Hartog v Colin & Shields

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Hartog v Colin & Shields
Hasenfell.jpg
Court High Court
Decided 27 June 1939
Citation(s) [1939] 3 All ER 566
Case opinions
Singleton J
Keywords
Mistake - Price of subject-matter of transaction - Goods offered at certain prices per pound instead of per piece - Offeree's knowledge of mistake - Whether acceptance of such offer a binding contract.

Hartog v Colin & Shields [1939] 3 All ER 566 is an important English contract law case regarding unilateral mistake. It holds that when it is obvious that someone has made a mistake in the terms of an offer, one may not simply "snap up" the offer and be able to enforce the agreement.

Facts[edit]

The defendants, Colin & Shields,[1] were London hide merchants. Mr Louis-Levie Hartog was a Belgian furrier, living in Brussels. Colin & Shields discussed selling Mr Hartog 30,000 Argentinian hare skins at “10d per skin” (which would have come to £1,250). When they put the final offer in writing Colin & Shields mistakenly wrote “30,000 skins @ 10d per lb”. As hare skins weigh around 5oz, this was a third of the price previously discussed and orally agreed upon.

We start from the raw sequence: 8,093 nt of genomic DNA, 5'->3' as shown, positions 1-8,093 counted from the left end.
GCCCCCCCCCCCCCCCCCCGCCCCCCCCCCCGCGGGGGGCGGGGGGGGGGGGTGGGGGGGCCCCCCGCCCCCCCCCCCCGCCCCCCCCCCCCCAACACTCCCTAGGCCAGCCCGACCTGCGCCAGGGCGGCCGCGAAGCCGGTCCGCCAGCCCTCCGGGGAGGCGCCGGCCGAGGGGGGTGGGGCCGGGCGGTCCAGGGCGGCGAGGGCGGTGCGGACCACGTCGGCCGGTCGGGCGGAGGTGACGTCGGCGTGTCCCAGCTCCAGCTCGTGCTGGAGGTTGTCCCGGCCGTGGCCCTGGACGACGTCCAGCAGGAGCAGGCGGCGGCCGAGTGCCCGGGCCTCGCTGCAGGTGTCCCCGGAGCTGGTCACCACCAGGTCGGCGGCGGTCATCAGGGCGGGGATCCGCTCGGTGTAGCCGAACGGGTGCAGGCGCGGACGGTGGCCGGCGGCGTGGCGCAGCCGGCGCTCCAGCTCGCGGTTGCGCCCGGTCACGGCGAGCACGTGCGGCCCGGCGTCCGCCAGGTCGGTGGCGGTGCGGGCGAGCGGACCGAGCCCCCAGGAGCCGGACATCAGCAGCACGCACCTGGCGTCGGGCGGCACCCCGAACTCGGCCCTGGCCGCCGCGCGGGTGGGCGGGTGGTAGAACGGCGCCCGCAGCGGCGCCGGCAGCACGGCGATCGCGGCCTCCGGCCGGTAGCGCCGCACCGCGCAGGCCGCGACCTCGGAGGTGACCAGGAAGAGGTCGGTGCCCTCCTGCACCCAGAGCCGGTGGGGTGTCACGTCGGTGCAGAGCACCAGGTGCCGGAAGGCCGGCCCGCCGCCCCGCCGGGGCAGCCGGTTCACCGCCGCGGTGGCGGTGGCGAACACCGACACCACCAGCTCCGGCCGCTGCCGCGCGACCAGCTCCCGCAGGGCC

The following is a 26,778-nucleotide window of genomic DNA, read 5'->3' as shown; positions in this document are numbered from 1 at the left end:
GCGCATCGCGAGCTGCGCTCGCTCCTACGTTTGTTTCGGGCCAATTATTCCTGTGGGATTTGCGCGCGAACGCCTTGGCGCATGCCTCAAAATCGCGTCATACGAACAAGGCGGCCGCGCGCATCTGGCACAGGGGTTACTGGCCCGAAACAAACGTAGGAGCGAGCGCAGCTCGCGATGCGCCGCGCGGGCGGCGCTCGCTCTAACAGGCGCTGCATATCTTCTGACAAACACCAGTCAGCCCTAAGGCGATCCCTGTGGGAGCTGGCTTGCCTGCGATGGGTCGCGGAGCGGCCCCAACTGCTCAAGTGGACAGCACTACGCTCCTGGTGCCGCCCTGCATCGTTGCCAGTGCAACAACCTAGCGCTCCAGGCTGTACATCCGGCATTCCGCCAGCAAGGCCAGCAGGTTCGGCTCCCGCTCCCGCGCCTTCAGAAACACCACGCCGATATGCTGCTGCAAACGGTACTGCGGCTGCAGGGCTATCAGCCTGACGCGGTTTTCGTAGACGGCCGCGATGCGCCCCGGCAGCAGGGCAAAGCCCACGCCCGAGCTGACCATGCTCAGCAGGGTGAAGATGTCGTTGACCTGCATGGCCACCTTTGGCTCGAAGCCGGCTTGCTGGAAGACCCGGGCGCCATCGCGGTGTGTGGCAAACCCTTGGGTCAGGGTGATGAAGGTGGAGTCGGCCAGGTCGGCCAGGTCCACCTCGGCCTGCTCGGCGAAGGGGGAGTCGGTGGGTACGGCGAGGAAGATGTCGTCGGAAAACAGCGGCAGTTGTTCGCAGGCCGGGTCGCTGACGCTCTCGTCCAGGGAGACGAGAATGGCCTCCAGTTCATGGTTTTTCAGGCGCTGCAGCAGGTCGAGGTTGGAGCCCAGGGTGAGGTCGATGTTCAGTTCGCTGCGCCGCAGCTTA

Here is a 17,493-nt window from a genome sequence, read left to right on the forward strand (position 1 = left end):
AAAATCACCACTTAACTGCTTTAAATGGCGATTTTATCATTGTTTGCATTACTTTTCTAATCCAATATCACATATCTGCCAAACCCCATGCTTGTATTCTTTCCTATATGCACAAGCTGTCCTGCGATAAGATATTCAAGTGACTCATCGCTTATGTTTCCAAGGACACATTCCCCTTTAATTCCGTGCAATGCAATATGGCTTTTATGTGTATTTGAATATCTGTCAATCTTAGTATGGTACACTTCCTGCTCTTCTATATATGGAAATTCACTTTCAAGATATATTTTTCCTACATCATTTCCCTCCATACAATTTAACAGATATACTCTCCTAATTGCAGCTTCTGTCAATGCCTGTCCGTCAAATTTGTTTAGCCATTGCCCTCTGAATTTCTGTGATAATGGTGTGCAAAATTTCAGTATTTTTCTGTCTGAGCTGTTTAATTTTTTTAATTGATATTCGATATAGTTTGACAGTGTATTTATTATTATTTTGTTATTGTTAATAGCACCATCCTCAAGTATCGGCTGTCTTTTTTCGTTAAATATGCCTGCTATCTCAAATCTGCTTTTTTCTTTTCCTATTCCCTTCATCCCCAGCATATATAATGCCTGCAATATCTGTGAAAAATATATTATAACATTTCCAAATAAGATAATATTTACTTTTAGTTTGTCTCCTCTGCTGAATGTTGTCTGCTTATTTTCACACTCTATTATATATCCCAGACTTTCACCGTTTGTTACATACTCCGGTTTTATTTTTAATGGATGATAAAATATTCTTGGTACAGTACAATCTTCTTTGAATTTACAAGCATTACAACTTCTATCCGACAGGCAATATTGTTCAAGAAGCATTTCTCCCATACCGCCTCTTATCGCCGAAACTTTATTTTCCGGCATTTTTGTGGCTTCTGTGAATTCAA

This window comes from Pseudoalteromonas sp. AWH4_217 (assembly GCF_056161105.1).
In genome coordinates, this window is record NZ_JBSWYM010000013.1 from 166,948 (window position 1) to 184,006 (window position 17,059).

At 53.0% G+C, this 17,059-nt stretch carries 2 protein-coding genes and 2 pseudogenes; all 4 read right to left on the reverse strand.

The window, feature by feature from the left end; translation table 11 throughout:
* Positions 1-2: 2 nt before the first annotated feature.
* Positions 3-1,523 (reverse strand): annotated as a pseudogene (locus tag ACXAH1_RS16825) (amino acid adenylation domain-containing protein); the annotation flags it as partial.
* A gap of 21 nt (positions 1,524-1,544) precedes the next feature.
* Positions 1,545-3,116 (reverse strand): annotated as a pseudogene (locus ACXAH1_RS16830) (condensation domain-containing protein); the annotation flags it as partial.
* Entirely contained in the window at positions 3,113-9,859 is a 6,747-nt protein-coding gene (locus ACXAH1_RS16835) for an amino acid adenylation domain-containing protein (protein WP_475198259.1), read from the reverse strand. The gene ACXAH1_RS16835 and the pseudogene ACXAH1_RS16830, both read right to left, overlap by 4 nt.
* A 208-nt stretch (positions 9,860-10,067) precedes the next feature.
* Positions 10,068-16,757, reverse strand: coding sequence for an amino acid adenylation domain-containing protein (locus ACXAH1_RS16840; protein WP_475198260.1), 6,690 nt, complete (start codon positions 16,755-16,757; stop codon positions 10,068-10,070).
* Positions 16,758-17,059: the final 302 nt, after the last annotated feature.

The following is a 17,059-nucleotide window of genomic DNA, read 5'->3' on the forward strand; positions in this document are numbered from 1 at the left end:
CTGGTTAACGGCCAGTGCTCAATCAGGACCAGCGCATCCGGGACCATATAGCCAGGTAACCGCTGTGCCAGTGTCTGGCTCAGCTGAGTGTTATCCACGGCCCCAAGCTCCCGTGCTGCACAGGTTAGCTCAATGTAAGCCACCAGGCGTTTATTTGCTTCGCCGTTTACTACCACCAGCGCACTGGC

Mr Hartog tried to hold them to this very good offer. He claimed loss of profit, or, in the alternative, the difference between the contract price and the market price at the time of the breach. Colin & Shields pleaded that their offer was by mistake wrongly expressed. They alleged that they had intended to offer the goods sold at certain prices per piece, and not at those prices per pound, as their offer was expressed. They argued Mr Hartog was well aware of this mistake on their part, and fraudulently accepted an offer which he well knew that the defendants had never intended to make. In the circumstances, the defendants denied that any binding contract was entered into, and, if there was, counterclaimed for its rescission.

Judgment[edit]

The judge found in Colin & Shields’ favour on the grounds that the plaintiff must have realised the defendants’ error, which, as it concerned a term of the contract, rendered the contract void. Singleton J read the following judgment.

See also[edit]

Notes[edit]

  1. ^ Colin & Shields was founded in 1921. In the 1970s the firm was absorbed into Dalgety plc.